My 84-year-old client, George, had had a tough time over the holidays. His wife, Grace, had passed away in the summer, and it was his first Christmas in 40 years without her. Spending time with his family had helped distract him, but now the holidays were over.

“There are days I don’t even want to get out of bed,” he admitted to me during one of our visits. “Sometimes I feel worse than when Grace died.”

At times we all feel blue or sad, but these feelings are usually short-lived and pass within a couple of days. Depression, however, is a serious mental health issue and can be triggered by life changes such as the death of a loved one, cancer, a chronic illness that seriously affects quality of life, and simple loneliness. Signs to watch for are when the person feels persistently sad, irritable and hopeless for weeks at a time. They may withdraw socially and lose interest in activities or hobbies they used to enjoy and experience fatigue, difficulty concentrating, have sleep and appetite disturbances, and thoughts of suicide.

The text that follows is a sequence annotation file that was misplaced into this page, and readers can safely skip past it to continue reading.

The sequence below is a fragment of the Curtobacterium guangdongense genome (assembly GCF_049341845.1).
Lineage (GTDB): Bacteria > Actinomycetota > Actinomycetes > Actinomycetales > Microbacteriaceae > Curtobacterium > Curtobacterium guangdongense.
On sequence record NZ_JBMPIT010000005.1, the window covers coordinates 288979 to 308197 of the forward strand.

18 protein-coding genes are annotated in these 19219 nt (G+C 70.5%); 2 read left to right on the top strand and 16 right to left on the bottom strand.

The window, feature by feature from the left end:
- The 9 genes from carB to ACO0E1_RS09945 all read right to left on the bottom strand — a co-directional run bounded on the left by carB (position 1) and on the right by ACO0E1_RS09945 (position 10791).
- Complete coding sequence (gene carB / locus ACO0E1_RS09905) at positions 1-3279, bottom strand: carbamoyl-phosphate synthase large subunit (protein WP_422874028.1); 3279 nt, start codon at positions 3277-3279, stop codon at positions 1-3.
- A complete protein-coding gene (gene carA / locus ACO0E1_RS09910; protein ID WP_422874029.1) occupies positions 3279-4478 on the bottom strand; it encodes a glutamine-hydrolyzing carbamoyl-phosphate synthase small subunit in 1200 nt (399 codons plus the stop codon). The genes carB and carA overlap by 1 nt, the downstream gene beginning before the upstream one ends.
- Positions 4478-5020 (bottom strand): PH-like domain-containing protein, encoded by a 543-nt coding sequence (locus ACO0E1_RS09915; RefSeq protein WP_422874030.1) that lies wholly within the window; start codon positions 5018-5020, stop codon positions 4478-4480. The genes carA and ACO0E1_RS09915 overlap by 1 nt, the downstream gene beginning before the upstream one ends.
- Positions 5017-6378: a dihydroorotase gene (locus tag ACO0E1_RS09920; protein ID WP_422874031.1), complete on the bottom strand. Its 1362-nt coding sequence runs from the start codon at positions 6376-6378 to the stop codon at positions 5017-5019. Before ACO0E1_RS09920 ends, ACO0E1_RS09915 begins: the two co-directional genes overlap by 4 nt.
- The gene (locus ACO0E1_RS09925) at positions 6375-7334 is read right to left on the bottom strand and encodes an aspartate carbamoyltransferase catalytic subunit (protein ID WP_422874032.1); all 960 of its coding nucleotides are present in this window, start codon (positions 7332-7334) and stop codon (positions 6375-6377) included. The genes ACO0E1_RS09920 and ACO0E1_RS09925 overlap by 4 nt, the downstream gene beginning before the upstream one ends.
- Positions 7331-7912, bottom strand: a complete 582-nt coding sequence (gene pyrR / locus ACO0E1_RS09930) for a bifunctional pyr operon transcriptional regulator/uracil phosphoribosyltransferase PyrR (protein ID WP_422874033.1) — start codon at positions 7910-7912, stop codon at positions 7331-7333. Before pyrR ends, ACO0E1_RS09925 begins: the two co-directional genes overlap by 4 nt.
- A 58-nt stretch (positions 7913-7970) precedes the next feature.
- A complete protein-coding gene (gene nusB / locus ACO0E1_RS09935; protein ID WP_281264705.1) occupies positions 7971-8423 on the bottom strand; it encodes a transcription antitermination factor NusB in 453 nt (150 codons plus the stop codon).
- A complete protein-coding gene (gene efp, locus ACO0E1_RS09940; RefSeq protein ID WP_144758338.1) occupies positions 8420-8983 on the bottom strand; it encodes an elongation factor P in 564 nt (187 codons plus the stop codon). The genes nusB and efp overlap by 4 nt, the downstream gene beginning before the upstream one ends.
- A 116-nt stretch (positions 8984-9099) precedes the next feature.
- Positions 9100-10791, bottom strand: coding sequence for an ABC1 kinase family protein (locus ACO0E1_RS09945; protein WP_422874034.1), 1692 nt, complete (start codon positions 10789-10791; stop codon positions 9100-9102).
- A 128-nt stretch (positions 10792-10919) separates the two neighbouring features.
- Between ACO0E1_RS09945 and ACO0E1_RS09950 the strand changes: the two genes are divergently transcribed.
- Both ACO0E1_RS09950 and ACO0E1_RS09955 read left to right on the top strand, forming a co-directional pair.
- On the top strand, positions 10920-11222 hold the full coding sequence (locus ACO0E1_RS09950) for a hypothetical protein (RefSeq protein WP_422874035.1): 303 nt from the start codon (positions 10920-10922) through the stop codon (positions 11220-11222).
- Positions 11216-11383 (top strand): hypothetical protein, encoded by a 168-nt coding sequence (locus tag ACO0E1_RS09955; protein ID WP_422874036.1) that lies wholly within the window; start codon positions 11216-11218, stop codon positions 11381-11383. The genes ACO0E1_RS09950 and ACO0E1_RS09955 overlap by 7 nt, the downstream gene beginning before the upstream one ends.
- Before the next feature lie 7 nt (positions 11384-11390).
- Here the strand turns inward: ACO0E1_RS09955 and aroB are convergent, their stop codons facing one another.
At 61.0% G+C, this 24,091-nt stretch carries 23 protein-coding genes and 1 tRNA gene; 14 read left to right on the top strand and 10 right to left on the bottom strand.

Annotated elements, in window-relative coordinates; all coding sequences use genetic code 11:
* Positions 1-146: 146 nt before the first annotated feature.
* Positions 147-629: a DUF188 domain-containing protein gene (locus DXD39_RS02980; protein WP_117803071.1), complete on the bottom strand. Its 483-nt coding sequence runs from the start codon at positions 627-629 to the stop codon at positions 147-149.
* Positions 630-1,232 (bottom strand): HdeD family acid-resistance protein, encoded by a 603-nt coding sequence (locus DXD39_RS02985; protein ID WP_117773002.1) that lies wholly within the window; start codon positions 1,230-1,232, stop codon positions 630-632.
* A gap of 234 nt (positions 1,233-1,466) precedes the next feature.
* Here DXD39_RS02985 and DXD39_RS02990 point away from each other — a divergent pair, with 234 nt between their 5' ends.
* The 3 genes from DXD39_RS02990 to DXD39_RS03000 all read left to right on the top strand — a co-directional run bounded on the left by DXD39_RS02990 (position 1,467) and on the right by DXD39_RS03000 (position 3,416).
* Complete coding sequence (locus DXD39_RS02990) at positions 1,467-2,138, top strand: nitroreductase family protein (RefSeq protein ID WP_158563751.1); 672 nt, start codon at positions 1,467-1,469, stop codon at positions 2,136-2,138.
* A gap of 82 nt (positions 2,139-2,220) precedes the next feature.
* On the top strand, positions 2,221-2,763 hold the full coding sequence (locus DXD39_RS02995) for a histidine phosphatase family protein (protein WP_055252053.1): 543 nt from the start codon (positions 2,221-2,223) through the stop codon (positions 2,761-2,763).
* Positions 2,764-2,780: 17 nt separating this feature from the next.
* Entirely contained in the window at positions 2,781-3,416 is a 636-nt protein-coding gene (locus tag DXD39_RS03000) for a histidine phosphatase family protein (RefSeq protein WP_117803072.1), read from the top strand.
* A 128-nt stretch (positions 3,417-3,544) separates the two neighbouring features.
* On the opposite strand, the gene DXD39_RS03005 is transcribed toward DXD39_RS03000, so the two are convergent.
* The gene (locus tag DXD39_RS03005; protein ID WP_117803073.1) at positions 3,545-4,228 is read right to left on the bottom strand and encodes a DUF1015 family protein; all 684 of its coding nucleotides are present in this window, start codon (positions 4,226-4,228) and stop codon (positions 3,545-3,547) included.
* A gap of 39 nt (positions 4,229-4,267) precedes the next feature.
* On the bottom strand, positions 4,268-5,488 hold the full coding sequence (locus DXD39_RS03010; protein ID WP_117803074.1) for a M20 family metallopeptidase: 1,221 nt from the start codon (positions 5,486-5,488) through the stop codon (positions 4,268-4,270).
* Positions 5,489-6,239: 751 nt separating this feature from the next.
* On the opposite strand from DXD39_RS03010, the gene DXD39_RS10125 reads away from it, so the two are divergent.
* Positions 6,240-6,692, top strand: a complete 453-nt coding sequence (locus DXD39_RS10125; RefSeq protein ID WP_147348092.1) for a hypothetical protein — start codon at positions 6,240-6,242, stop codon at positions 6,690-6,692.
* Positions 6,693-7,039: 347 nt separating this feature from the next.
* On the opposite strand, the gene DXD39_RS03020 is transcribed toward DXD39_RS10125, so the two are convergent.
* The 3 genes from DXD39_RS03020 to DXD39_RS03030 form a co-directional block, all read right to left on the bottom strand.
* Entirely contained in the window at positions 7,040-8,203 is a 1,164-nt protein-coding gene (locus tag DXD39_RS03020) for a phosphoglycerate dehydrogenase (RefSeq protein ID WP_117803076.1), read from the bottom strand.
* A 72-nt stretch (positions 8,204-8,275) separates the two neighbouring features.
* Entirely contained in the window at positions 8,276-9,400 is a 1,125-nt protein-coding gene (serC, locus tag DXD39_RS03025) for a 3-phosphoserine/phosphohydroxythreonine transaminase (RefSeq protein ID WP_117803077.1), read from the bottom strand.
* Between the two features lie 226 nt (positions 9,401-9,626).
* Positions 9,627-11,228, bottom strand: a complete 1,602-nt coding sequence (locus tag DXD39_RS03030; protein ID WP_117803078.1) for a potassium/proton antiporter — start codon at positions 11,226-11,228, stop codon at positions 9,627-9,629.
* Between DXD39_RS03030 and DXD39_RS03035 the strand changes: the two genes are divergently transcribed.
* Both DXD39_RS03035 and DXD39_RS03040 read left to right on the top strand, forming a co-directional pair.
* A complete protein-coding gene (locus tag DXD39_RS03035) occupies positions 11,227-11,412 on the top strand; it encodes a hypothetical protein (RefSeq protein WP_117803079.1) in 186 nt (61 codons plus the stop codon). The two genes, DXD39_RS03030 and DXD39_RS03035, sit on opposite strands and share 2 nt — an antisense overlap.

George and I talked for quite a while, and he decided to try a grief support group that met at his church. I also encouraged him to be proactive in reaching out to his son and daughter. He hadn’t shared with them how lonely he was feeling, and once he did, they both made it a point to call and text him on a regular basis.

“I know they’re busy with work and with their kids,” he said. “But it does help to hear from them. I’m feeling a little better than before.”

It’s so important for seniors to maintain their social connections. Being socially active reduces the risk for depression and has a positive effect on mental, emotional, and physical health.